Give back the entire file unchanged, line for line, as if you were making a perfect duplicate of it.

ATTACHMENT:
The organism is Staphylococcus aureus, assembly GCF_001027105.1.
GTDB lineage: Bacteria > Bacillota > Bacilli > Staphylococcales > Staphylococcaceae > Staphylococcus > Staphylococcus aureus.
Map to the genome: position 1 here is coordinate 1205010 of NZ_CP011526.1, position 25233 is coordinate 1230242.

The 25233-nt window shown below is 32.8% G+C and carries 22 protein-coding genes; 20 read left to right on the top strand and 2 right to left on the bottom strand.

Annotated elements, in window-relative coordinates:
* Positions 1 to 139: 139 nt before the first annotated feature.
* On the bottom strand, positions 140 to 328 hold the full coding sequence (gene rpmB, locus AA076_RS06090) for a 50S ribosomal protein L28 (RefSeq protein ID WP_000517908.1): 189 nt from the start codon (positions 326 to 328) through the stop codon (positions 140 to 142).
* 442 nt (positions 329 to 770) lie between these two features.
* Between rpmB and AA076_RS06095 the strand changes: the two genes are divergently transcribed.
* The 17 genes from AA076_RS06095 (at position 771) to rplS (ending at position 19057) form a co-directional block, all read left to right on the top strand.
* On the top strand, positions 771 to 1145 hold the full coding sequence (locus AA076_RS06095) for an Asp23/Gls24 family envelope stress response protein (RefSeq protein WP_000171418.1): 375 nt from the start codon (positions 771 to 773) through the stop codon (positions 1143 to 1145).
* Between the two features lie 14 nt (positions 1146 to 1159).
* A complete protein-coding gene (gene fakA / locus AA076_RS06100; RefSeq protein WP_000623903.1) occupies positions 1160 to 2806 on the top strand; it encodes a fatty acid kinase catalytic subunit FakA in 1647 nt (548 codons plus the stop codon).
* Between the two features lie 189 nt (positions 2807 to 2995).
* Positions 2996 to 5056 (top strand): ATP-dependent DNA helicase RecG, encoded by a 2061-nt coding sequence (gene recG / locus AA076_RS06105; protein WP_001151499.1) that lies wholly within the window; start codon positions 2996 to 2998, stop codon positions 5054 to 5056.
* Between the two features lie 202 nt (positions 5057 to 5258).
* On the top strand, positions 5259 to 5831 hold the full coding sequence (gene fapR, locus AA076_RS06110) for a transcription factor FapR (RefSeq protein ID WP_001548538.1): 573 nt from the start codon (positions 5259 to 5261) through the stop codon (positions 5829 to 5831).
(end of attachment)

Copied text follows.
The organism is Staphylococcus aureus, assembly GCF_001027105.1.
GTDB lineage: Bacteria > Bacillota > Bacilli > Staphylococcales > Staphylococcaceae > Staphylococcus > Staphylococcus aureus.
Map to the genome: position 1 here is coordinate 1205010 of NZ_CP011526.1, position 25233 is coordinate 1230242.

The 25233-nt window shown below is 32.8% G+C and carries 22 protein-coding genes; 20 read left to right on the top strand and 2 right to left on the bottom strand.

Annotated elements, in window-relative coordinates:
* Positions 1 to 139: 139 nt before the first annotated feature.
* On the bottom strand, positions 140 to 328 hold the full coding sequence (gene rpmB, locus AA076_RS06090) for a 50S ribosomal protein L28 (RefSeq protein ID WP_000517908.1): 189 nt from the start codon (positions 326 to 328) through the stop codon (positions 140 to 142).
* 442 nt (positions 329 to 770) lie between these two features.
* Between rpmB and AA076_RS06095 the strand changes: the two genes are divergently transcribed.
* The 17 genes from AA076_RS06095 (at position 771) to rplS (ending at position 19057) form a co-directional block, all read left to right on the top strand.
* On the top strand, positions 771 to 1145 hold the full coding sequence (locus AA076_RS06095) for an Asp23/Gls24 family envelope stress response protein (RefSeq protein WP_000171418.1): 375 nt from the start codon (positions 771 to 773) through the stop codon (positions 1143 to 1145).
* Between the two features lie 14 nt (positions 1146 to 1159).
* A complete protein-coding gene (gene fakA / locus AA076_RS06100; RefSeq protein WP_000623903.1) occupies positions 1160 to 2806 on the top strand; it encodes a fatty acid kinase catalytic subunit FakA in 1647 nt (548 codons plus the stop codon).
* Between the two features lie 189 nt (positions 2807 to 2995).
* Positions 2996 to 5056 (top strand): ATP-dependent DNA helicase RecG, encoded by a 2061-nt coding sequence (gene recG / locus AA076_RS06105; protein WP_001151499.1) that lies wholly within the window; start codon positions 2996 to 2998, stop codon positions 5054 to 5056.
* Between the two features lie 202 nt (positions 5057 to 5258).
* On the top strand, positions 5259 to 5831 hold the full coding sequence (gene fapR, locus AA076_RS06110) for a transcription factor FapR (RefSeq protein ID WP_001548538.1): 573 nt from the start codon (positions 5259 to 5261) through the stop codon (positions 5829 to 5831).